Stop Seabed Mining

Seabed mining off the coast of Taranaki is threatening a unique marine environment and the wildlife it supports. Help us defend the ocean by making a submission.

Māui's Dolphin are just one of the species that could be affected by seabed mining off the coast of Taranaki (Photo by Steve Dawson)

Trans Tasman Resources have filed an application to mine the seabed between Taranaki, Kapiti Coast, Cook Straight, and Golden Bay.

Over the next 35 years, they want to extract up to 175 million tonnes of iron ore.

By sucking up the top 11 metres of the seabed over 65 square kilometres, they will destroy an area roughly three times the size of Rangitoto Island.

Every hour, they will remove up to 8000 tonnes of the sea floor, dumping unwanted sand back onto the sea floor to create a huge plume of sediment.

This will have a devastating and permanent effect on the ocean environment. Plants and animals living in the area will be destroyed, disrupting the complex ocean food web, and turning the whole ecosystem into a dead zone.

We're working with Kiwi's Against Seabed Mining (KASM) to stop this devastation occurring. Help us defend the ocean by making a submission

The seafloor supports a wide variety of organisms. Plants, shellfish, worms and crustaceans are a crucial link in the complex marine food web. It is certain that the plants or animals living in and around the area being excavated will be destroyed during the mining and sorting process, turning the area into a dead zone.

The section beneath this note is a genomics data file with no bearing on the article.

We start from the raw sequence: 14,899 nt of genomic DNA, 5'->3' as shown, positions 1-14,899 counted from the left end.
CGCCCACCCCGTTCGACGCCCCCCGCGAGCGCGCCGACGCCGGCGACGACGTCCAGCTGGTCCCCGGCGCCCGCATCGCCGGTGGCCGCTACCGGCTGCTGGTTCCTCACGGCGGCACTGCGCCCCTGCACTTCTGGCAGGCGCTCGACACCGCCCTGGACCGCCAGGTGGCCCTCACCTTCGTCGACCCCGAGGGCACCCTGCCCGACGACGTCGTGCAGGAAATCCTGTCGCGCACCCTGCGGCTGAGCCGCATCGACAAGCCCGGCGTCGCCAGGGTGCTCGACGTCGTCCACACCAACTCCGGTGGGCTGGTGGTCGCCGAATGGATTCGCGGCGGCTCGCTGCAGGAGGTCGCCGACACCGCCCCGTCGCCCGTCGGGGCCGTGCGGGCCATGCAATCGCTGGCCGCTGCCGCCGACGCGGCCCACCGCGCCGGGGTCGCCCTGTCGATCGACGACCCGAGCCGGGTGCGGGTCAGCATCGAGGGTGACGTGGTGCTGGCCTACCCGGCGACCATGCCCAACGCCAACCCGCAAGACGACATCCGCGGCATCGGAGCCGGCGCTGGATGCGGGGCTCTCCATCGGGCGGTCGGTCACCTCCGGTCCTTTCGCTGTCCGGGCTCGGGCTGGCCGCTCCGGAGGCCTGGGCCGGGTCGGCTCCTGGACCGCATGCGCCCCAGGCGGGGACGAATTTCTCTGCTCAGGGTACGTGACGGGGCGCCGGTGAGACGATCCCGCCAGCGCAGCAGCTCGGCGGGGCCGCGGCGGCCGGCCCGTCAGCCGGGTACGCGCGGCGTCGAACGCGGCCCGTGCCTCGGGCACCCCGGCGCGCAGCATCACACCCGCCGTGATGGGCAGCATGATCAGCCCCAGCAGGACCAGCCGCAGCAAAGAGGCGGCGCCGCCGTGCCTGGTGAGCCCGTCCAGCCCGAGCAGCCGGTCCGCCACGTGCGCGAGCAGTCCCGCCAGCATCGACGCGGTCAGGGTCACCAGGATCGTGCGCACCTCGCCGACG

As well as removing up to 8000 tonnes of the sea floor each hour, the excavation dumps unwanted sand back onto the sea floor, creating huge plumes of sediment. This will have a big impact on the complex oceanic food web as primary food producers like phytoplankton and zooplankton can’t get light. This will have a knock on effect on fish and marine mammals in the area. The seafloor biology may take decades to recover.

The noise from all this activity – a massive vacuum operating nonstop for 35 years, and the supporting ships and machinery, will create persistent ocean noise, which can cause damage and disturbance to marine mammals. Whales, dolphins and porpoises rely critically on sound for navigation, foraging and communication and are affected by increasing noise levels from human activities in the ocean. Low frequency sounds are known to affect baleen whales and now also toothed whales.

32 species and 1 subspecies of whales and dolphins have been recorded in the region. Being one of the areas with the highest productivity of copepods (small swarming crustaceans) it is perhaps not surprising that the area is a calving area for pygmy right whales, the smallest of the baleen whales.

The ocean in this area is also rough. Waves over 4 metres high are routinely measured and have been known to reach over 7 metres. These are extreme conditions for vessel management and oil spills will be a real threat, yet Trans Tasman Resources’ application includes no contingency plan.

Trans Tasman Resources’ application would devastate a significant piece of New Zealand’s ocean environment, and we are submitting to stop it progressing. Join us in defending the ocean by making a submission.